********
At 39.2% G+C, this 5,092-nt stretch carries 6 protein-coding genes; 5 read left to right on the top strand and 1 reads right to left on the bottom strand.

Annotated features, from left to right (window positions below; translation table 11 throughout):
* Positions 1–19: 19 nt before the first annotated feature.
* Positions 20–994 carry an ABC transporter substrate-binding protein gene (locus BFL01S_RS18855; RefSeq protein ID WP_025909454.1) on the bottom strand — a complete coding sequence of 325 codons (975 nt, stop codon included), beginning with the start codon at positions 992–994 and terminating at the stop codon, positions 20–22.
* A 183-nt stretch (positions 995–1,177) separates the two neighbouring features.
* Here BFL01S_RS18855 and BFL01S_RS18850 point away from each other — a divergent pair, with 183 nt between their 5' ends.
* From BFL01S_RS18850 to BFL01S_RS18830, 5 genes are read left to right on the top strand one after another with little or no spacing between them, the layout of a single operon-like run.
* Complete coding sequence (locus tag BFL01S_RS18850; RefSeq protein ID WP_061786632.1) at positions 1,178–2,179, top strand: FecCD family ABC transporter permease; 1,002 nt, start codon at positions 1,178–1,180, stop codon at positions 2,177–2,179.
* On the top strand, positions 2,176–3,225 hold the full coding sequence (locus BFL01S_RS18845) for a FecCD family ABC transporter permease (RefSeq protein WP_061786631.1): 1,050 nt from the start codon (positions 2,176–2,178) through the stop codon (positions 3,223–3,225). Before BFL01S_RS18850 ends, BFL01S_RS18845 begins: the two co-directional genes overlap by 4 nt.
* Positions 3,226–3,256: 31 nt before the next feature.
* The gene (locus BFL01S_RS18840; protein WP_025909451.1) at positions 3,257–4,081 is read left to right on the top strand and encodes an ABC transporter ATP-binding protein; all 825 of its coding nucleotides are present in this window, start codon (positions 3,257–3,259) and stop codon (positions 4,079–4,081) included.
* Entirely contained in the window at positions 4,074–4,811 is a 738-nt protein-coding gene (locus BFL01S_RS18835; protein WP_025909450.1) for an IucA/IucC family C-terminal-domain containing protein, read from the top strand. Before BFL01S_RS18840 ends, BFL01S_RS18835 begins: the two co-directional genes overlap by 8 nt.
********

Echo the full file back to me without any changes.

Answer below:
At 39.2% G+C, this 5,092-nt stretch carries 6 protein-coding genes; 5 read left to right on the top strand and 1 reads right to left on the bottom strand.

Annotated features, from left to right (window positions below; translation table 11 throughout):
* Positions 1–19: 19 nt before the first annotated feature.
* Positions 20–994 carry an ABC transporter substrate-binding protein gene (locus BFL01S_RS18855; RefSeq protein ID WP_025909454.1) on the bottom strand — a complete coding sequence of 325 codons (975 nt, stop codon included), beginning with the start codon at positions 992–994 and terminating at the stop codon, positions 20–22.
* A 183-nt stretch (positions 995–1,177) separates the two neighbouring features.
* Here BFL01S_RS18855 and BFL01S_RS18850 point away from each other — a divergent pair, with 183 nt between their 5' ends.
* From BFL01S_RS18850 to BFL01S_RS18830, 5 genes are read left to right on the top strand one after another with little or no spacing between them, the layout of a single operon-like run.
* Complete coding sequence (locus tag BFL01S_RS18850; RefSeq protein ID WP_061786632.1) at positions 1,178–2,179, top strand: FecCD family ABC transporter permease; 1,002 nt, start codon at positions 1,178–1,180, stop codon at positions 2,177–2,179.
* On the top strand, positions 2,176–3,225 hold the full coding sequence (locus BFL01S_RS18845) for a FecCD family ABC transporter permease (RefSeq protein WP_061786631.1): 1,050 nt from the start codon (positions 2,176–2,178) through the stop codon (positions 3,223–3,225). Before BFL01S_RS18850 ends, BFL01S_RS18845 begins: the two co-directional genes overlap by 4 nt.
* Positions 3,226–3,256: 31 nt before the next feature.
* The gene (locus BFL01S_RS18840; protein WP_025909451.1) at positions 3,257–4,081 is read left to right on the top strand and encodes an ABC transporter ATP-binding protein; all 825 of its coding nucleotides are present in this window, start codon (positions 3,257–3,259) and stop codon (positions 4,079–4,081) included.
* Entirely contained in the window at positions 4,074–4,811 is a 738-nt protein-coding gene (locus BFL01S_RS18835; protein WP_025909450.1) for an IucA/IucC family C-terminal-domain containing protein, read from the top strand. Before BFL01S_RS18840 ends, BFL01S_RS18835 begins: the two co-directional genes overlap by 8 nt.